“You have a shift in your priorities. There are things in life that are more important than the things I need.” Zahab’s wife Kathy was pregnant while he was running across the Atacama desert. Just two days away from finishing the expedition, Zahab nearly had to rush home from a remote stretch of the desert because the was a chance the baby could come early. That moment made him realize that the expedition was insignificant compared to the health of his family.
“When I’m out on an expedition, I don’t feel like I need to finish just to tell them that I finished. It’s the stories they want to hear. They don’t care about the end result. This is what we’re trying to teach them – to be in the moment when we’re out on the trails on an adventure.”
3. C’est Normal
Although Zahab has been recognized by Guinness World Records and even bestowed honors by the Canadian government, you won’t find his shiny trophies littered around the house, in fact, it would be difficult to find them at all.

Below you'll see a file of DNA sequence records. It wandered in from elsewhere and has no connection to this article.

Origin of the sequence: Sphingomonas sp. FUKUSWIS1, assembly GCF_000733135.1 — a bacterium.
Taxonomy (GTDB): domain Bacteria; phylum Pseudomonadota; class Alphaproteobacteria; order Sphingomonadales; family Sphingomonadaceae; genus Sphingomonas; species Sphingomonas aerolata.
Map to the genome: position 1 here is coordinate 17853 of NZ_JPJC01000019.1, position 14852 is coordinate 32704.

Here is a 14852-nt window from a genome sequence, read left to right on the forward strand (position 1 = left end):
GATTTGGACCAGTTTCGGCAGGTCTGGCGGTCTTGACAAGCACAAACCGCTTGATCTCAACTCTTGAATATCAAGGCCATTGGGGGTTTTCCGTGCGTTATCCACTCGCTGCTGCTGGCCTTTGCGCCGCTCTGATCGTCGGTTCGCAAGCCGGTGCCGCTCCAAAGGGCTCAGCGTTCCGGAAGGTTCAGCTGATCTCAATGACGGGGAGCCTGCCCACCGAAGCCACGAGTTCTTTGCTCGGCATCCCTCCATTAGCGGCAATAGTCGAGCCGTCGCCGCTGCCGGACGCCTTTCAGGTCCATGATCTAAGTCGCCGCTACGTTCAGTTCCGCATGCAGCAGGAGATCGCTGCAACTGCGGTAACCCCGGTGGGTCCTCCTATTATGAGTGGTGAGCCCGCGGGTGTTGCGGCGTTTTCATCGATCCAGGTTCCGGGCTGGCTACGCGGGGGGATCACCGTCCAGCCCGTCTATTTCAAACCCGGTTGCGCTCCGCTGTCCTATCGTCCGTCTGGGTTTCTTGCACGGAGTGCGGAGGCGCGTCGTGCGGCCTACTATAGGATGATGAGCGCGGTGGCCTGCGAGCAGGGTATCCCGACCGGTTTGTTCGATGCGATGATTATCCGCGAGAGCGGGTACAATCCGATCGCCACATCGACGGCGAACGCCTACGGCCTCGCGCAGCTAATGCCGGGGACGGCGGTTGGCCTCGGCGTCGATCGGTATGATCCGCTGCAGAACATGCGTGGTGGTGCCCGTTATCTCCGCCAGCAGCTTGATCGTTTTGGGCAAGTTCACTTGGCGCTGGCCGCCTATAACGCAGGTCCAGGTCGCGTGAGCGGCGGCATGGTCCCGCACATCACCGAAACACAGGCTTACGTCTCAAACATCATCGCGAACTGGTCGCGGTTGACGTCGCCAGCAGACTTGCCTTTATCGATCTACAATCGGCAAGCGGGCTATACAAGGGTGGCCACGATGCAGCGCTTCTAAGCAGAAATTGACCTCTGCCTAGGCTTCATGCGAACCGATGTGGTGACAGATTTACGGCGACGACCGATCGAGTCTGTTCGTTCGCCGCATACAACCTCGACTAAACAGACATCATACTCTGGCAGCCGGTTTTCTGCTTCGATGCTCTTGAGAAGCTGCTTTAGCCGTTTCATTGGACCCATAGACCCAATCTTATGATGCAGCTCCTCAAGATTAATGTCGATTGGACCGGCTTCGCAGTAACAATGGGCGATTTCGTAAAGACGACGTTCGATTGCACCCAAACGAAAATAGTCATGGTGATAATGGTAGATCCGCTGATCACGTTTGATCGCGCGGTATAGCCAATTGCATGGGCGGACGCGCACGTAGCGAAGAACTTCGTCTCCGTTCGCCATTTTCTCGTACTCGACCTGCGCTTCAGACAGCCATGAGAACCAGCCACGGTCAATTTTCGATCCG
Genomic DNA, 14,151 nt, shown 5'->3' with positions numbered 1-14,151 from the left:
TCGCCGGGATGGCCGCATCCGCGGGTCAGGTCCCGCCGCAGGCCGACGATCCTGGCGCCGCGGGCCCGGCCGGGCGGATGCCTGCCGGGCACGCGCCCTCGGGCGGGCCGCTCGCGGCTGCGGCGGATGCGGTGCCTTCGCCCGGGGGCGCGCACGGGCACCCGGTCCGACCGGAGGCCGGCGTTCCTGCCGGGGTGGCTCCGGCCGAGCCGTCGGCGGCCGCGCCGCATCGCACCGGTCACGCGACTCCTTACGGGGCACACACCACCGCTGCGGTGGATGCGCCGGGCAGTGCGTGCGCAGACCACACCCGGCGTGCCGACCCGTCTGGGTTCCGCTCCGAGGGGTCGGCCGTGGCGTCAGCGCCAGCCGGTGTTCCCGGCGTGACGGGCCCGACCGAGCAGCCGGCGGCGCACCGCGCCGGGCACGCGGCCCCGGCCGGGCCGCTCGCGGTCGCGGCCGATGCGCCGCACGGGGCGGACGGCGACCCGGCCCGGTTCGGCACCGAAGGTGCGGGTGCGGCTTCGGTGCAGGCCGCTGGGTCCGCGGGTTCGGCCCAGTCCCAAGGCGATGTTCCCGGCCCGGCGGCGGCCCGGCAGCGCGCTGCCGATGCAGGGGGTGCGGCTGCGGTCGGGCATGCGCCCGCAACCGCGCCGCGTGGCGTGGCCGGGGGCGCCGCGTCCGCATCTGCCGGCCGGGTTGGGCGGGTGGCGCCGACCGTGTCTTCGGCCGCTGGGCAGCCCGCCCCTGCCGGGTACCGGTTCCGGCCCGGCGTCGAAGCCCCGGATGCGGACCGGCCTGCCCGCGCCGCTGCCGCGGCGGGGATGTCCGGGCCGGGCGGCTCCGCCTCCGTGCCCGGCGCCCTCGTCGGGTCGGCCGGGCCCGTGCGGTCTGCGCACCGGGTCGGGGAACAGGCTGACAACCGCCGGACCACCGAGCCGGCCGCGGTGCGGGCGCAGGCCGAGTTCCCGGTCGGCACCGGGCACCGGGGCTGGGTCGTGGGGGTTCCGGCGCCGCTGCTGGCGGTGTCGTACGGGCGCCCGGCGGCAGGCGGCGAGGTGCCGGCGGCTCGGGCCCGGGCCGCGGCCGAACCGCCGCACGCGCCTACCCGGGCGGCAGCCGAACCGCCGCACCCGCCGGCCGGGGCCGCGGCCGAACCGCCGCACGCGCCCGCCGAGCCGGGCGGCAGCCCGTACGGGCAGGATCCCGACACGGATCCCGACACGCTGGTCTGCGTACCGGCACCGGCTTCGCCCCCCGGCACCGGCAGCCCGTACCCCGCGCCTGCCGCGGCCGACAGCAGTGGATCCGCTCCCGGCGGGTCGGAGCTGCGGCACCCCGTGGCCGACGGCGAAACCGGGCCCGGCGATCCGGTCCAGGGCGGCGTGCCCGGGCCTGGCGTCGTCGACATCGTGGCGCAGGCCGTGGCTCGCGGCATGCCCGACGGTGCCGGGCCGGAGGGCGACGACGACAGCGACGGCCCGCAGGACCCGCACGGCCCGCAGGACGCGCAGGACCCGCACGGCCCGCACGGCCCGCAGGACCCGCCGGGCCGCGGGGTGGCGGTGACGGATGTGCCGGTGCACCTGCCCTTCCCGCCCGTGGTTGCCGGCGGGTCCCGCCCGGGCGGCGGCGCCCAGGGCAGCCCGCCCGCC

“I have a filing cabinet that’s full of magazine covers and awards, including Guinness World Record for fastest to reach south pole unsupported, and other memorabilia. None of it is up on the walls. It’s all stored in a filing cabinet for my daughters to look at many years from now.”
To his daughters, Zahab and his wife treat his far-flung career as an explorer just like any other career – it’s normal. The atmosphere in his home is that everybody’s successes are equal.
“It’s completely normalized what I do. It’s my job. They are intrigued and they want to hear stories from my expeditions, but we don’t make it a focal point of our lives at home. We try instead to celebrate other unique successes.”
As a fitting example, Zahab recently repurposed two medals from ultra-marathon races that he won to give them to his daughters for completing the 20k trail challenge that they dreamed up this summer.
“Those awards don’t define who I am as a person and I don’t want Daddy’s successes to be on the walls every time they walk in the house.”